After the successful budget dialogue, Youth Policy Forum hosted a dialogue in collaboration with LightCastle Partners on Thursday on the steps necessary to facilitate trade and investments in response to the economic downturn following Covid-19.
The session was moderated by Yasin Ahmed, Head of Advocacy and Outreach at Youth Policy Forum. The speakers included The Bangladeshi Ambassador to The Netherlands , Riaz Hamidullah, and Dr M Masrur Reaz, Chairman of Policy Exchange and former Country Coordinator, Trade & Competitiveness Global Practice Unit at the World Bank.
Ambassador Hamidullah initiated the discussion by providing a holistic rundown of the existing impediments to export growth and FDI. The speakers highlighted the need for Safe Manufacturing and Responsible Business as the global trend is gradually shifting towards greater recognition of health safety standards.
Dr Reaz opined that the exports and FDI are intrinsically linked, and emphasized on the need to focus on particular sectors for growth. He cited a research conducted by the World Bank where three sectors e.g. leather & footwear, plastics and electronics and electrical goods were identified as the highest potential sectors for export diversification in Bangladesh. Developing these sectors will help bring in FDI through sectoral investment promotion. Dr Reaz stated that private investment in Bangladesh has been stagnant for the last few years, and the export basket currently consists of less than 1% of new products and new markets.
Both of the speakers identified the bottlenecks in investment opportunities in Bangladesh - lack of accessibility of land and electricity, bureaucratic red tape coupled with high tariff rate and slow pace of contract enforcement all affect the possible growth of this emerging sector in Bangladesh. In Dr Reaz's view, "Bangladesh has never had a system to identify, facilitate and provide after-care to FDI companies, it has been mostly on an adhoc basis."
Addressing the need to focus on our existing investors, Ambassador Hamidullah said, "We need to engage more and appreciate the investors who are already in Bangladesh, weighing their perspectives and perceptions". He added that new investors should be taken in confidence by instilling trust and comfort in them. "Anyone can be a potential investor. Convincing them to invest in your country is a matter of art and science".
A focus on SMEs was stressed as a point of focus for developing future industries. Ambassador Hamidullah touched on the idea of identifying the SMEs that show promise, and facilitating regional or sub-regional market integration alongside financial incentives to help these industries grow. This model has worked in Sri Lanka, and can be transposed to Bangladesh as well. He further stated that Sri Lanka has a trade body called the "Export Development Board", which focuses on the development of exports to then identify prospective sectors in the "National Export Strategy". They unite every stakeholder, such as the various chambers of commerce, to discuss the necessary strategies required to optimize exports for the country. According to Ambassador Hamidullah, it is necessary for Bangladesh to emphasise on export 'development' similar to the best practice of Sri Lanka.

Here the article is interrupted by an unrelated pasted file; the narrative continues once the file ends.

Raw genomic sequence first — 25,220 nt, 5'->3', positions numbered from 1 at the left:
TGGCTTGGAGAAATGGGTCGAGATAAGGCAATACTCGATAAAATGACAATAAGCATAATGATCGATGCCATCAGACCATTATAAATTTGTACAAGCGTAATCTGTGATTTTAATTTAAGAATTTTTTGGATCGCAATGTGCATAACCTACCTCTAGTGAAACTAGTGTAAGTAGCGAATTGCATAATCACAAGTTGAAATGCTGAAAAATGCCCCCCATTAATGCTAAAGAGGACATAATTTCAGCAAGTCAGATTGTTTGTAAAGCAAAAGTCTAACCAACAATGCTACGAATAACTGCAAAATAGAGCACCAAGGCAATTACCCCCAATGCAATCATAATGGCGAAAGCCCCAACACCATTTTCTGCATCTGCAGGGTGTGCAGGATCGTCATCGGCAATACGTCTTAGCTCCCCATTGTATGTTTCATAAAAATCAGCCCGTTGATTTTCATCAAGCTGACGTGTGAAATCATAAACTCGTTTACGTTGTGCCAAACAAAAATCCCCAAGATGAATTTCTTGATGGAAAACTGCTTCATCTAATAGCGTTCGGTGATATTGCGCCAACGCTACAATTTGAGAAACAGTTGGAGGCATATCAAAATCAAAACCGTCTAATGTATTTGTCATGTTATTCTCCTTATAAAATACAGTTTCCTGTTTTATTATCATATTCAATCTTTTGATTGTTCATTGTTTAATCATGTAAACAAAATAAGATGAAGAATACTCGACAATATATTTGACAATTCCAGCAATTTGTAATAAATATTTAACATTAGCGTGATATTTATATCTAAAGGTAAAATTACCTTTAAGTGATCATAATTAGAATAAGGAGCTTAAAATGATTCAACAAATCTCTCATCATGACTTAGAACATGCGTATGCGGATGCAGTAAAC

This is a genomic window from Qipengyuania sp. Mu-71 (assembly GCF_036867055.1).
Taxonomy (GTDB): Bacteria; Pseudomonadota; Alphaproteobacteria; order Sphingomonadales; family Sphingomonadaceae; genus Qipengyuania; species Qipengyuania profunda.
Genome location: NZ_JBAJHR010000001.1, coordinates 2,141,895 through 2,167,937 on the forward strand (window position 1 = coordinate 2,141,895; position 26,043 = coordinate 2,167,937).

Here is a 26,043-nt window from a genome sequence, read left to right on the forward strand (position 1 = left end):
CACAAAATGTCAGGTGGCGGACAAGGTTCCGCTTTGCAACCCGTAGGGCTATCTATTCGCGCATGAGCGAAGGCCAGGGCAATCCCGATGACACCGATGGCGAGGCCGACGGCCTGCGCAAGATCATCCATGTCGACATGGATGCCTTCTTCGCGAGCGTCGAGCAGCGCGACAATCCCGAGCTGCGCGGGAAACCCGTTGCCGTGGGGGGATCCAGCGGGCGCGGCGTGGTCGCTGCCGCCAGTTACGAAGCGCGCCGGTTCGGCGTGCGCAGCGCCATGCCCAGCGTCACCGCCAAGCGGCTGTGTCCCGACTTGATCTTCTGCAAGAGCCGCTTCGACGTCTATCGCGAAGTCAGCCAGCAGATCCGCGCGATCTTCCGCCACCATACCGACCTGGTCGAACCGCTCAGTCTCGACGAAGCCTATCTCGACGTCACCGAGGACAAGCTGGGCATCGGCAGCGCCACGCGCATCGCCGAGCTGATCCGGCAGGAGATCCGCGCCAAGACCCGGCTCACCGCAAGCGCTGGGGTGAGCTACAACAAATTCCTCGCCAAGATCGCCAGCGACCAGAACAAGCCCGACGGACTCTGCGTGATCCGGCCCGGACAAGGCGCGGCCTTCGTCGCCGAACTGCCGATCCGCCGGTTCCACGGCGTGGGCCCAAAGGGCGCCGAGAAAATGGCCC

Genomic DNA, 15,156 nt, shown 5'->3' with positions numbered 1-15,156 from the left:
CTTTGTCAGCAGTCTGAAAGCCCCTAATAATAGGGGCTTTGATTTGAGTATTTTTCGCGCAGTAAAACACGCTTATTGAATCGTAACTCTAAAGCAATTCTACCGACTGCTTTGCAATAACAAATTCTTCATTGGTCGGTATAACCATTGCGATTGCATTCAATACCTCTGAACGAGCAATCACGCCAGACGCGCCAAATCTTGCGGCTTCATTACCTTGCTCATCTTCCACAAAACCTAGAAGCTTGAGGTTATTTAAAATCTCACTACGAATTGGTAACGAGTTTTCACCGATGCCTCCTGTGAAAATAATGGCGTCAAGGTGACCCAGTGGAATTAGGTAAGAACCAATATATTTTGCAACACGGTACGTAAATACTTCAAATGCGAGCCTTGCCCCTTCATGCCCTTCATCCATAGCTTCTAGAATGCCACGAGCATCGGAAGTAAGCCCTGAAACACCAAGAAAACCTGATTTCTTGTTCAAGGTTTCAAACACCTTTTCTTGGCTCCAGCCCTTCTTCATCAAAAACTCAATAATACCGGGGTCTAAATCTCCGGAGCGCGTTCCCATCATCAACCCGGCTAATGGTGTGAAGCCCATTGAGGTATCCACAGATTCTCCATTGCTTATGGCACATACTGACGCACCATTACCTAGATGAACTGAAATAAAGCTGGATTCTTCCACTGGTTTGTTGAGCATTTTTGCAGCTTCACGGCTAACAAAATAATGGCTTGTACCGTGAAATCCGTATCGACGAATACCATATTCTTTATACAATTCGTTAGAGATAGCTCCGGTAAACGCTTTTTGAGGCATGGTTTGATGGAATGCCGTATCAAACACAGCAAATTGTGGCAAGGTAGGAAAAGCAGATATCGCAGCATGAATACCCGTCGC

Addressing the need for utilizing specialised skill sets and experts, Dr Reaz suggested that "BIDA is primarily staffed by government officials who are experienced administrators, however they are rarely trained and experienced in specialised investment promotion work such as sectoral benchmarking, value-proposition development, financial and legal aspects. This constrains systematic, specialised investment promotion work on the part of BIDA." He informed that an "Institutional Strengthening Road Map" for Bangladesh Investment Development Authority was underway, which will enable BIDA to attain service from experts with a specialised skill set in different relevant fields.
Both the speakers were optimistic that Bangladesh has the potential to be a good investment destination, provided that the impediments are addressed and acted upon. As part of its new initiative, Youth Policy Forum is set to commence its next dialogue series "FDI: For the Many" from July to identify, evaluate and recommend on possibilities of FDI in Bangladesh.